The deaths — not a few would say execution — of Ozamiz City Mayor Reynaldo Parojinog, his wife and 13 others at the hands of police, and the filing of drug trafficking charges against Filipino-Chinese businessman Peter Lim capped off what had been an especially frenzied week of anti-drug operations by the Duterte administration.
Unless something dramatic happens this week, Lim may count on a protracted legal battle with the government as the only thing keeping him alive. That’s something the late mayor Parojinog had a year to prepare for in response to being accused of drug ties by President Duterte, but unfortunately for him, time ran out.
Lim’s situation and Parojinog’s eventual fate illustrate the two faces of Philippine justice in the age of Duterte: one, the long, arduous yet ultimately upright way of prosecuting those suspected of criminal activities through the courts; and the quick, usually bloody yet more popular shootouts that result in the deaths of either or both the suspect and the pursuing police.
One need only read online posts or ask a person on the street what he or she thinks about the deaths of Mayor Parojinog, his family and bodyguards, and more often than not, one would be greeted with a double thumbs-up and a “good riddance to bad rubbish” comment in reference to the Parojinogs.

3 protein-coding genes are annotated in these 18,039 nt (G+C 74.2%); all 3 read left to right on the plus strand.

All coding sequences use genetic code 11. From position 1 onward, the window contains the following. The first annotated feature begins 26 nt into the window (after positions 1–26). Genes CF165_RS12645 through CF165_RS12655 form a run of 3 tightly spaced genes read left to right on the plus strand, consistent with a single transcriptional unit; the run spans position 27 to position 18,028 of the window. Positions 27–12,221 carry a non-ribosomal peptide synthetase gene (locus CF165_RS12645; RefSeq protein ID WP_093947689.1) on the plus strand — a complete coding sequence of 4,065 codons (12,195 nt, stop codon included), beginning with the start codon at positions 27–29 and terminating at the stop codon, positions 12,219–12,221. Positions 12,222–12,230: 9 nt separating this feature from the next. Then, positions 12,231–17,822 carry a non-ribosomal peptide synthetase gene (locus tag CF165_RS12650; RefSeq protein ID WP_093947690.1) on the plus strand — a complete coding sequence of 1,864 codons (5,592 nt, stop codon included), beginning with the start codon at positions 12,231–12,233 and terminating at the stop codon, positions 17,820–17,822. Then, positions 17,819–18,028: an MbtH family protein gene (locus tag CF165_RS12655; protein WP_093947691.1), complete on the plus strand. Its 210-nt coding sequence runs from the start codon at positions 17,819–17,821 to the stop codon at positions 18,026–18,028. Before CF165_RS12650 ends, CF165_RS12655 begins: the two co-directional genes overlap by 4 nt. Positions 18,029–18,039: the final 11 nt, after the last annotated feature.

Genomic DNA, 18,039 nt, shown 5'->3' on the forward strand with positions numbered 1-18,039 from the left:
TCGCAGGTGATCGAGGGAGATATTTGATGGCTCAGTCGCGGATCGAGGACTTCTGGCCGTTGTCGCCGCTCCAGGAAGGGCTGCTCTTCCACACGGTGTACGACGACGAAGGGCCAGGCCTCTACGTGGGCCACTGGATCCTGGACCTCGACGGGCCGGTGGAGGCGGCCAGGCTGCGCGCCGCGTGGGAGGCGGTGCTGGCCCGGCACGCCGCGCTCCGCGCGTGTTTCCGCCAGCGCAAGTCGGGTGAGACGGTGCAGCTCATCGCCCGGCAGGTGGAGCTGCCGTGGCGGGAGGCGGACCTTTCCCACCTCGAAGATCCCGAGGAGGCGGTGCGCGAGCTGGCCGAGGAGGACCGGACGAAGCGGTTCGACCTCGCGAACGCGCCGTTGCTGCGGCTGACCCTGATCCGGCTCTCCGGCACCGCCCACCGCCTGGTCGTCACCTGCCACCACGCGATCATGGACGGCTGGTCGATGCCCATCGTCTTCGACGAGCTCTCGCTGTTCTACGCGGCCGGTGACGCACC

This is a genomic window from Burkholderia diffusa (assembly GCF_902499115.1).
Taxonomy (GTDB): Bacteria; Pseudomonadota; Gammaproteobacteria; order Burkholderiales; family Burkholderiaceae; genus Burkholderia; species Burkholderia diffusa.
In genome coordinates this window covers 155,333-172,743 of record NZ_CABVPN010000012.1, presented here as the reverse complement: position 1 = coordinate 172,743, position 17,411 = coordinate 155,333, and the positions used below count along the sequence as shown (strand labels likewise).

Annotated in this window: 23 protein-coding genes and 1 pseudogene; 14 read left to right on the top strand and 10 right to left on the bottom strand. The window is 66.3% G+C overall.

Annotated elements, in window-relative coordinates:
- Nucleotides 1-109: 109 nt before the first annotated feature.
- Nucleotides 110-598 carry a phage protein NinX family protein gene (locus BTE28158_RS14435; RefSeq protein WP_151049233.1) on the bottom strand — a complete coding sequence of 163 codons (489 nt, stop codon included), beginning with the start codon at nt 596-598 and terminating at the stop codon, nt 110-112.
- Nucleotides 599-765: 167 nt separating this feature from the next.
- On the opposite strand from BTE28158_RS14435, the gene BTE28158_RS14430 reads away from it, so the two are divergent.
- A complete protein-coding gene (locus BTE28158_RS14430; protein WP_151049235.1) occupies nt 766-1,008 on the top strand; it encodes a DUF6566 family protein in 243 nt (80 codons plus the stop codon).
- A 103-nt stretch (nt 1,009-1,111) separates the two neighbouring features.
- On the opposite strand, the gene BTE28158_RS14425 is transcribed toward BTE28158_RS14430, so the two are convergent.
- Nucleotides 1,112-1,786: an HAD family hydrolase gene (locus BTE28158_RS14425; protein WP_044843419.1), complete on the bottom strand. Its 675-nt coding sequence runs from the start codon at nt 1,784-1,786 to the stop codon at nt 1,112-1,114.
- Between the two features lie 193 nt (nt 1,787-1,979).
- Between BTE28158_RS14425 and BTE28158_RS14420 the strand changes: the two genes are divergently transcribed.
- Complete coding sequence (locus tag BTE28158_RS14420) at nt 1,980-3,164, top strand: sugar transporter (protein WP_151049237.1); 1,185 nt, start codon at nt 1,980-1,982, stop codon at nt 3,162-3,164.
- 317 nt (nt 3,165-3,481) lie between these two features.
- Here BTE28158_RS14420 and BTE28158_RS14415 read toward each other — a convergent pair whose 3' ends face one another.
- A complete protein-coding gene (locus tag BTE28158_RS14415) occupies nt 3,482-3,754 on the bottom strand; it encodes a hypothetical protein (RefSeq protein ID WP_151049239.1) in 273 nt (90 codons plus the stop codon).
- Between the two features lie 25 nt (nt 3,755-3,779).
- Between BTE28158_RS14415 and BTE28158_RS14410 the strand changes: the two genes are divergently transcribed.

The Parojinogs’ ties to the Kuratong Baleleng criminal gang made them less sympathetic and even anathema to those outside of Ozamiz City where they had an almost cultlike following due to their generosity in sharing their alleged ill-gotten gains.
The late mayor Rolando Espinosa of Albuera town, Leyte province, hoped to replicate the Parojinogs by venturing into politics, but his drug ties had made him and his son Kerwin fair targets for the Duterte administration.
With both him and the Parojinogs out of the way, it’s up to the President’s people in the Department of Justice (DOJ) to pursue and build an airtight case against Lim.
Even with these developments, one cannot expect illegal drug activities to grind to a screeching halt. But the Parojinogs’ deaths and the charges leveled at Lim will perhaps tighten the noose further on the drug dealers who continually operate further underground in connivance with their protectors in law enforcement and public office.
Given the extensive connections and wealth of these drug lords, it is no surprise that public faith in due process had been eroded and set aside in favor of extreme solutions that aim to make quick work of these criminals. Like all quick-fix solutions, it is open to abuse, but an already weary and cynical public is none too pleased about arguments on human rights and due process.
Those in the government who still believe in due process should work to restore public faith in it in whatever way they can, and those in the public who share that belief should work to support them.
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